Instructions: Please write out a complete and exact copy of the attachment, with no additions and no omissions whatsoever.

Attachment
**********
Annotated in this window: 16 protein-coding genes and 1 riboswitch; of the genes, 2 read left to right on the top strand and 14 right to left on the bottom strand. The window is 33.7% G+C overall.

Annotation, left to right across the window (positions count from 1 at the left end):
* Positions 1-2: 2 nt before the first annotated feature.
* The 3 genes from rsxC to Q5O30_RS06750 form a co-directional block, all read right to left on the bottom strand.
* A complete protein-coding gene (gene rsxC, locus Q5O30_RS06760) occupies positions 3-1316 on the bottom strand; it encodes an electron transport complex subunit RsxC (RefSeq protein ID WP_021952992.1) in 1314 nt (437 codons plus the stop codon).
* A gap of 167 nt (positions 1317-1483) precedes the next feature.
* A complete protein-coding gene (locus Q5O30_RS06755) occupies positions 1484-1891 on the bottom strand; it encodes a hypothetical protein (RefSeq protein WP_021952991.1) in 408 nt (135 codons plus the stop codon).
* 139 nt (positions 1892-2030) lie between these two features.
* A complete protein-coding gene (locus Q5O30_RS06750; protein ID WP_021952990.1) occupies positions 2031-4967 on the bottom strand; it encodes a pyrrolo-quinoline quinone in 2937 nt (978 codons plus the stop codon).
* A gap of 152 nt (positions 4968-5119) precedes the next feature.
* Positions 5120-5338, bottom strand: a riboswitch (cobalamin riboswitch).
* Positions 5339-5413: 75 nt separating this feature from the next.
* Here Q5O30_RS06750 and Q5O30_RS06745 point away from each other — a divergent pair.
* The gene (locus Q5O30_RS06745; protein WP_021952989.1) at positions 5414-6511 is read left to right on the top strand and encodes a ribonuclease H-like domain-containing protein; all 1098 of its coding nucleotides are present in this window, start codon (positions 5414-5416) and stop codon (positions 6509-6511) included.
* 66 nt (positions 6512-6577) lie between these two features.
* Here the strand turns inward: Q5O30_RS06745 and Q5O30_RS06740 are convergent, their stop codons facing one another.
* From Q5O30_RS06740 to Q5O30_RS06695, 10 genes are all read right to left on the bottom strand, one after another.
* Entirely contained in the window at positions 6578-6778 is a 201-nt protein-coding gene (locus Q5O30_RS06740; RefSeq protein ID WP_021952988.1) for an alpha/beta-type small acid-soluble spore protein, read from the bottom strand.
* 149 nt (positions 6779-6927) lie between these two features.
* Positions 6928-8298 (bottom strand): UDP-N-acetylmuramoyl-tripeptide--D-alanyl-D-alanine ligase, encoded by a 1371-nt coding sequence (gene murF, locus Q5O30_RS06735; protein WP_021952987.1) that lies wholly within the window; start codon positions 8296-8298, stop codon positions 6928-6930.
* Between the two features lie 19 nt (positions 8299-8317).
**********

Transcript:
Annotated in this window: 16 protein-coding genes and 1 riboswitch; of the genes, 2 read left to right on the top strand and 14 right to left on the bottom strand. The window is 33.7% G+C overall.

Annotation, left to right across the window (positions count from 1 at the left end):
* Positions 1-2: 2 nt before the first annotated feature.
* The 3 genes from rsxC to Q5O30_RS06750 form a co-directional block, all read right to left on the bottom strand.
* A complete protein-coding gene (gene rsxC, locus Q5O30_RS06760) occupies positions 3-1316 on the bottom strand; it encodes an electron transport complex subunit RsxC (RefSeq protein ID WP_021952992.1) in 1314 nt (437 codons plus the stop codon).
* A gap of 167 nt (positions 1317-1483) precedes the next feature.
* A complete protein-coding gene (locus Q5O30_RS06755) occupies positions 1484-1891 on the bottom strand; it encodes a hypothetical protein (RefSeq protein WP_021952991.1) in 408 nt (135 codons plus the stop codon).
* 139 nt (positions 1892-2030) lie between these two features.
* A complete protein-coding gene (locus Q5O30_RS06750; protein ID WP_021952990.1) occupies positions 2031-4967 on the bottom strand; it encodes a pyrrolo-quinoline quinone in 2937 nt (978 codons plus the stop codon).
* A gap of 152 nt (positions 4968-5119) precedes the next feature.
* Positions 5120-5338, bottom strand: a riboswitch (cobalamin riboswitch).
* Positions 5339-5413: 75 nt separating this feature from the next.
* Here Q5O30_RS06750 and Q5O30_RS06745 point away from each other — a divergent pair.
* The gene (locus Q5O30_RS06745; protein WP_021952989.1) at positions 5414-6511 is read left to right on the top strand and encodes a ribonuclease H-like domain-containing protein; all 1098 of its coding nucleotides are present in this window, start codon (positions 5414-5416) and stop codon (positions 6509-6511) included.
* 66 nt (positions 6512-6577) lie between these two features.
* Here the strand turns inward: Q5O30_RS06745 and Q5O30_RS06740 are convergent, their stop codons facing one another.
* From Q5O30_RS06740 to Q5O30_RS06695, 10 genes are all read right to left on the bottom strand, one after another.
* Entirely contained in the window at positions 6578-6778 is a 201-nt protein-coding gene (locus Q5O30_RS06740; RefSeq protein ID WP_021952988.1) for an alpha/beta-type small acid-soluble spore protein, read from the bottom strand.
* 149 nt (positions 6779-6927) lie between these two features.
* Positions 6928-8298 (bottom strand): UDP-N-acetylmuramoyl-tripeptide--D-alanyl-D-alanine ligase, encoded by a 1371-nt coding sequence (gene murF, locus Q5O30_RS06735; protein WP_021952987.1) that lies wholly within the window; start codon positions 8296-8298, stop codon positions 6928-6930.
* Between the two features lie 19 nt (positions 8299-8317).